What do health workers in Timor-Leste want, know and do? Findings from a national health labour market survey
Zaman, Rashid U.
Sullivan, Eileen B.
MetadataShow full item record
Hou, X., Witter, S., Zaman, R., Engelhardt, K., Hafidz, F., Julia, F., Lemiere, C., Sullivan, E., Saldanha, E., Palu, T. & Lievens, T. (2016) What do health workers in Timor-Leste want, know and do? Findings from a national health labour market survey, Human Resources for Health, vol. 14, , ,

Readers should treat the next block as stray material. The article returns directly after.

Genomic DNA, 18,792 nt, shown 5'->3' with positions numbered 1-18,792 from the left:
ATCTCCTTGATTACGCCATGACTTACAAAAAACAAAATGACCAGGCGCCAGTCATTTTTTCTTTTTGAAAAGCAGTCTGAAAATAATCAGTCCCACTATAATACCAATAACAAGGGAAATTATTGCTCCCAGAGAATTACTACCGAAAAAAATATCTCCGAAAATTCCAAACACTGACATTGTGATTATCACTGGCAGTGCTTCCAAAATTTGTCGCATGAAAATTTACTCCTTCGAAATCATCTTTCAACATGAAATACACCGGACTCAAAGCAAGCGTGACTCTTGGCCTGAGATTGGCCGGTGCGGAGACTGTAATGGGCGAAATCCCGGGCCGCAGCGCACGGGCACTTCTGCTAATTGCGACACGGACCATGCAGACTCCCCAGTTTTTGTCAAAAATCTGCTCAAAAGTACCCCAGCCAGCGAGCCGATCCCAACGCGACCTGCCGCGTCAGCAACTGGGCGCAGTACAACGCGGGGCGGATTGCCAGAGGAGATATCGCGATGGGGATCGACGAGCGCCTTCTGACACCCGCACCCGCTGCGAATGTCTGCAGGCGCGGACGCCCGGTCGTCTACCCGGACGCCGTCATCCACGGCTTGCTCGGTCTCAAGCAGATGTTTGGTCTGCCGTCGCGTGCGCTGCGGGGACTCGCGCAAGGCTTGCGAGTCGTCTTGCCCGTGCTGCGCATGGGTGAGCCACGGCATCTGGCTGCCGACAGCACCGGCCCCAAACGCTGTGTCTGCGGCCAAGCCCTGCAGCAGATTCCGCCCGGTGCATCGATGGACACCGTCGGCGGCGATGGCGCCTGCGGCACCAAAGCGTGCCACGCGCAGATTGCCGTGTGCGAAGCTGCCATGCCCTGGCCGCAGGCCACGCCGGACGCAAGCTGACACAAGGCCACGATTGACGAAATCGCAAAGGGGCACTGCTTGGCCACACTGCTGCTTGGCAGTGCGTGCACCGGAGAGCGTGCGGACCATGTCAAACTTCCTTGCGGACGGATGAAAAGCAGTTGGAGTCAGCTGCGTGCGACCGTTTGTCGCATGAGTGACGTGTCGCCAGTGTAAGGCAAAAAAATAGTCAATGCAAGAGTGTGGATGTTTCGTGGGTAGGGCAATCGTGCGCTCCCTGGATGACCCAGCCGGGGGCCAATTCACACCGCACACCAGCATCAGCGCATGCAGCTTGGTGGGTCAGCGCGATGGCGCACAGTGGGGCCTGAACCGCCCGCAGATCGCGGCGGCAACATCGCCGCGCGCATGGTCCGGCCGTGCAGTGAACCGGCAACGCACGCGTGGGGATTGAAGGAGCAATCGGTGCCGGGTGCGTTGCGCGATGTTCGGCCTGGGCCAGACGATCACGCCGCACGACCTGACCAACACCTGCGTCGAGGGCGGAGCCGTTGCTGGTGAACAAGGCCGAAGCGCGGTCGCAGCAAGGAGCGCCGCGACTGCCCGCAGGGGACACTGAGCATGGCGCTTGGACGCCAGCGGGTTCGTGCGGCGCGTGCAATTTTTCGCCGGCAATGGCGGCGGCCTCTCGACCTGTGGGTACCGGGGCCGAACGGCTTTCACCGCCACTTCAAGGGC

Background The objectives of this study were to understand the labour market dynamics among health workers, including their preferences and concerns, and to assess the skills, competence and performance (i.e. the 'know-do gap') of doctors working in Timor-Leste. Methods This cross-sectional survey was implemented in all 13 districts of Timor-Leste in 2014. We surveyed 443 health workers, including 175 doctors, 150 nurses and 118 midwives (about 20% of the health workers in the country). We also observed 632 clinical consultations with doctors, including 442 direct clinical observations, and tested 190 vignettes. Results The study highlights some positive findings, including the gender balance of health workers overall, the concentration of doctors in rural areas, the high overall reported satisfaction of staff with their work and high motivation, the positive intention to stay in the public sector, the feeling of being well prepared by training for work, the relatively frequent and satisfactory supervisions, and the good attitudes towards patients as identified in observations and vignettes. However, some areas require more investigations and investments. The overall clinical performance of the doctors was very good in terms of attitude and moderate in regard to history taking, health education and treatment. However, the average physical examination performance score was low. Doctors performed better with simulated cases than the real cases in general, which means they have better knowledge and skills than they actually demonstrated. The factors that were significantly associated with the clinical performance of doctors were location of the health facility (urban doctors were better) and consultation time (cases with more consultation time were better). Regression analysis suggests that lack of knowledge was significantly associated with lack of performance, while lack of motivation and equipment were not significant. Conclusions The survey provides essential information for workforce planning and for developing training policies and terms and conditions that will attract and retain health workers in rural service. Improving the work environment and performance of doctors working in rural health facilities and ensuring compliance with clinical protocols are two priority areas needed to improve the performance of doctors in Timor-Leste.